All criminal cases are different, but there are a few general principles that apply to all criminal cases.  Firstly, are there any pre-trial motions we can file challenging police or prosecutors actions?  Assisting suicide cases might involve a search of your cell phone, computer records, or other mediums you used to contact the deceased.  Law enforcement may have obtained a warrant to search these materials, and looking into the warrant’s legality may begin to provide us some mileage.  Importantly, do not consent to any search by law enforcement.  Do not let them search your laptop, your cell phone, or anything else.  They are trying to build a case against you and are not looking to “take it easy” on you.

Secondly, you always have a right to trial.  If we can point out holes in the government’s case, that’s certainly one way of pointing out “reasonable doubt.”  If the government cannot prove its case in front of a judge or jury, you cannot be found guilty.  Fighting your case at trial is an incredibly important tool.

Assisting suicide cases in the media – Michelle Carter

On July 13, 2014, Conrad Roy III’s body was found in a pickup truck alongside a Kmart off Route 6 in Fairhaven, Roy died of carbon monoxide poisoning and police found a gasoline-operated water pump in the rear seat.  After further investigation, police found text messages between Roy and his girlfriend, Michelle Carter, encouraging Roy to commit suicide.  Some specific text messages included:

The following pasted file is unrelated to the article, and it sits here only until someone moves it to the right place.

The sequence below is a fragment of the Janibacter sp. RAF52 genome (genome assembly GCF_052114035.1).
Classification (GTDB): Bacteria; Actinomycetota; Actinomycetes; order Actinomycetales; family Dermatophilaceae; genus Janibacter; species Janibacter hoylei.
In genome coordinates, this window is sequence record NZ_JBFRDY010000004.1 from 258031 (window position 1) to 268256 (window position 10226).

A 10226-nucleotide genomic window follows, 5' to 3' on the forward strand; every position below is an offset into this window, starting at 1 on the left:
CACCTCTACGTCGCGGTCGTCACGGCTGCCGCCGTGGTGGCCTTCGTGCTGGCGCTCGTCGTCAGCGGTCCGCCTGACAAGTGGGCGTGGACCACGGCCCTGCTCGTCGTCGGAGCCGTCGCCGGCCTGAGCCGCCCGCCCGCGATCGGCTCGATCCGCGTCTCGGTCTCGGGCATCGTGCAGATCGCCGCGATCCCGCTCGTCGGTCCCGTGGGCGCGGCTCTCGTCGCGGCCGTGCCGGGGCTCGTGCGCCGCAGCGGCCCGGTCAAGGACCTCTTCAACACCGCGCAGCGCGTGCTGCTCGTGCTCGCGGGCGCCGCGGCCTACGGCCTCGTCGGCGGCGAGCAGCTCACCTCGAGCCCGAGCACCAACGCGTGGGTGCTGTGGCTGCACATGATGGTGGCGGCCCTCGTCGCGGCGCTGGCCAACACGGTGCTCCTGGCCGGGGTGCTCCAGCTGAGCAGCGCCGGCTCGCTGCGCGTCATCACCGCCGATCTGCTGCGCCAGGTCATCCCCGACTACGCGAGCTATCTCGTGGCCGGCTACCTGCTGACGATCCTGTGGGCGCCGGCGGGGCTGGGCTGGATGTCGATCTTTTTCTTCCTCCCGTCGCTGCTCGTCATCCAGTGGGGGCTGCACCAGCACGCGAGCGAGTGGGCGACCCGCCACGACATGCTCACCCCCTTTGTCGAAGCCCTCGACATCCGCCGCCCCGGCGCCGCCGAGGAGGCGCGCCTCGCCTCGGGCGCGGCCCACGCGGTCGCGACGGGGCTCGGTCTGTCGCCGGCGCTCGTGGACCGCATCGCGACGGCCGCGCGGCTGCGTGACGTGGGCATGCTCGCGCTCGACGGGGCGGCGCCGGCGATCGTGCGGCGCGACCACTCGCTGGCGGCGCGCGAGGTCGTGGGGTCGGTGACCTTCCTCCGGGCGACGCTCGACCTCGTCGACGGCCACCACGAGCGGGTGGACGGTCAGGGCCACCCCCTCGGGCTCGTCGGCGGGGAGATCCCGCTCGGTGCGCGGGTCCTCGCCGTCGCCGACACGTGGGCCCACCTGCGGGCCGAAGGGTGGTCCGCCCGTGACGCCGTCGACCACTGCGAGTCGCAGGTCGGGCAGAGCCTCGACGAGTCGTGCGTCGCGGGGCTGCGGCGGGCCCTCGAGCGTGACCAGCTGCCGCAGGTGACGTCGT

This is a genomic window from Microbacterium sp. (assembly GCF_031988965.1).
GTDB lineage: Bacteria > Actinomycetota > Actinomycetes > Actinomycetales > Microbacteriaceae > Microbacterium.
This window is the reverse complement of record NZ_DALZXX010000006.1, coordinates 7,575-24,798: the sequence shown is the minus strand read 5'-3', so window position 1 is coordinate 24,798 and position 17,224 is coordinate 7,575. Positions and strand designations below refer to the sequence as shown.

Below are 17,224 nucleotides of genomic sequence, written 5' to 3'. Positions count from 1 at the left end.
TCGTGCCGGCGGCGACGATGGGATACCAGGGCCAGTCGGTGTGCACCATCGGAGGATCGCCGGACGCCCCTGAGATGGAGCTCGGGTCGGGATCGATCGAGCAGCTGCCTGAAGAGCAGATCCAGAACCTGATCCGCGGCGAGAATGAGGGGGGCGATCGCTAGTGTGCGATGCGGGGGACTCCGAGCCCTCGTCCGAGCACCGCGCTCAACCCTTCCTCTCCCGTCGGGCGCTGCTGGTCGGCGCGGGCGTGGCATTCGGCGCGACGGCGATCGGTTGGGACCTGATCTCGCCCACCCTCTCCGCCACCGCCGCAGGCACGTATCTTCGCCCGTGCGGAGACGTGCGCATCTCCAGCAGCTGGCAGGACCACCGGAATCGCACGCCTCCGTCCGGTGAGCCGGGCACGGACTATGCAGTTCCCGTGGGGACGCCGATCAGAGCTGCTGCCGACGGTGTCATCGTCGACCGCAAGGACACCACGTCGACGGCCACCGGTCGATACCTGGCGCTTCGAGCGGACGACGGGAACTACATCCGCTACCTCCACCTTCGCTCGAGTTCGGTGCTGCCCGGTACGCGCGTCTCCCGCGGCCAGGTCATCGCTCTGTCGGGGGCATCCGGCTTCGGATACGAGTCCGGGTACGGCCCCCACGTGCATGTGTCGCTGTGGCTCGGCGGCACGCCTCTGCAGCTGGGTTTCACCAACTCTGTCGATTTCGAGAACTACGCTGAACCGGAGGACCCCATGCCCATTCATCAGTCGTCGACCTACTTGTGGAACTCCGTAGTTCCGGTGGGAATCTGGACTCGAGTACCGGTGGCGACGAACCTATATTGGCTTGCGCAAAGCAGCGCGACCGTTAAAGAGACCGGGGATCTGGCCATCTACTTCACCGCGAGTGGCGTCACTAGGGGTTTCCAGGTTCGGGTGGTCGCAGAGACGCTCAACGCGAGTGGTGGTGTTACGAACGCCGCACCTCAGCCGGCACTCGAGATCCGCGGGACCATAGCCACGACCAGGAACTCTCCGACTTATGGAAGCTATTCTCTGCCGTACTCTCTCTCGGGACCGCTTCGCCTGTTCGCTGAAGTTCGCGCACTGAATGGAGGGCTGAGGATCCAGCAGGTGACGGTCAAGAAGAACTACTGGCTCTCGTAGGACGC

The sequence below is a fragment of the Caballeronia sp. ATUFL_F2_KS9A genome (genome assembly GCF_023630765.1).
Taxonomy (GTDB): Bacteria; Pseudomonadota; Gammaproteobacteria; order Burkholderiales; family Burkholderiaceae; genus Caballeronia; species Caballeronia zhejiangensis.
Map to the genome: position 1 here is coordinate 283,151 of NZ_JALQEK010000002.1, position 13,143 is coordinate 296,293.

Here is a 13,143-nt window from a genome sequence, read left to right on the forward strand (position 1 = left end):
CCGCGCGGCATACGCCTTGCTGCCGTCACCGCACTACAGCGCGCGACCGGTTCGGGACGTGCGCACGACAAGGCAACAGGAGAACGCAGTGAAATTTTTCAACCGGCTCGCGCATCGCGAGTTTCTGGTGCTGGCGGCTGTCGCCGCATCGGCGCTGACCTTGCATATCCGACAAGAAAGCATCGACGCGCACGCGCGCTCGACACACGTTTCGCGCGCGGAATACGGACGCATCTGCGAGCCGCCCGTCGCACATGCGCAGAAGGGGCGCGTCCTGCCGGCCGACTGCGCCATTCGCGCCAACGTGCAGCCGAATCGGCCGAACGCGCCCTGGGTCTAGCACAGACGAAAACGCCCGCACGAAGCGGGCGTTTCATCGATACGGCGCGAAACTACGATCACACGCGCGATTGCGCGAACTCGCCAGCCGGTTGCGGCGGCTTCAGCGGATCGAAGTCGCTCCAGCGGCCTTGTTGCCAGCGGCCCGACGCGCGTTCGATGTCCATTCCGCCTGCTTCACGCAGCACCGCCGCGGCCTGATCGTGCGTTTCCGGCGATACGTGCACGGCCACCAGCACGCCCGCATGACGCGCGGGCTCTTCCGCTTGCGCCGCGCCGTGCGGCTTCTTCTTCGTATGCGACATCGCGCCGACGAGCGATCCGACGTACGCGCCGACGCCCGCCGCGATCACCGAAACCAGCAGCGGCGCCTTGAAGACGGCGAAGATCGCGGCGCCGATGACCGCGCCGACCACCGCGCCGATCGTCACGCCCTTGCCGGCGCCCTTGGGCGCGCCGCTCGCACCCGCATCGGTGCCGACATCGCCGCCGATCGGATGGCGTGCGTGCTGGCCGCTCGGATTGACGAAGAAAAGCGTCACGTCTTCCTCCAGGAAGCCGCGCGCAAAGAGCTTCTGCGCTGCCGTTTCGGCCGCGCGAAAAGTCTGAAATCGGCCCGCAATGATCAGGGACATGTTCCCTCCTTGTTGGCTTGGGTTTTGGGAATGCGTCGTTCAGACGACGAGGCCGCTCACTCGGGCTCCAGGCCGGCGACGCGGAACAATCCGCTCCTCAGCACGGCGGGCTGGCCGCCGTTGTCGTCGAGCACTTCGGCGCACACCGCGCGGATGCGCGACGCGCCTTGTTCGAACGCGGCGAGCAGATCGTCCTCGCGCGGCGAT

CARTER: So I guess you aren’t gonna do it then. All that for nothing. I’m just confused. Like you were so ready and determined.

CONRAD: I am gonna eventually. I really don’t know what I’m waiting for but I have everything lined up.

CARTER: No, you’re not, Conrad. Last night was it. You kept pushing it off and you say you’ll do it, but you never do. It’s always gonna be that way if you don’t take action. You’re just making it harder on yourself by pushing it off. You just have to do it. Do you want to do it now?

CARTER: So I guess you aren’t gonna do it then. All that for nothing. I’m just confused. Like you were so ready and determined.

CONRAD: I am gonna eventually. I really don’t know what I’m waiting for but I have everything lined up.

CARTER: No, you’re not, Conrad. Last night was it. You kept pushing it off and you say you’ll do it, but you never do. It’s always gonna be that way if you don’t take action. You’re just making it harder on yourself by pushing it off. You just have to do it. Do you want to do it now?

These text messages, along with other evidence, were enough for prosecutors to secure a conviction against Carter for involuntary manslaughter.  The case has become known as the “texting suicide case” in some media outlets.

Contact our criminal defense attorneys immediately for help

Finally, you must be the one to take an important step when facing assisting suicide charges: hire a top criminal defense attorney.  At our firm we hear a lot about “my uncle knows a guy who did his divorce,” which leads to representation, and almost certainly to poor representation.  Not all lawyers at the same.  At Van Severen Law Office, S.C., all we focus on is criminal defense.  And that allows us to specialize in it.  We’re good at it.  Some guy sharing office space down the block might not provide the same level of representation as a dedicated criminal defense law firm.

Once you’ve decided you need to hire a lawyer, make the move.  Waiting around for the police or a prosecutor to decide which route they’re going is a responsive tactic.  If you hire an attorney from Van Severen Law Office, S.C., we’ll quickly reach out to the government.  We’ll request all discovery materials and police reports.  And we’ll certainly start fighting for you.

Contact us immediately.  There’s no time to waste: (414) 270-0202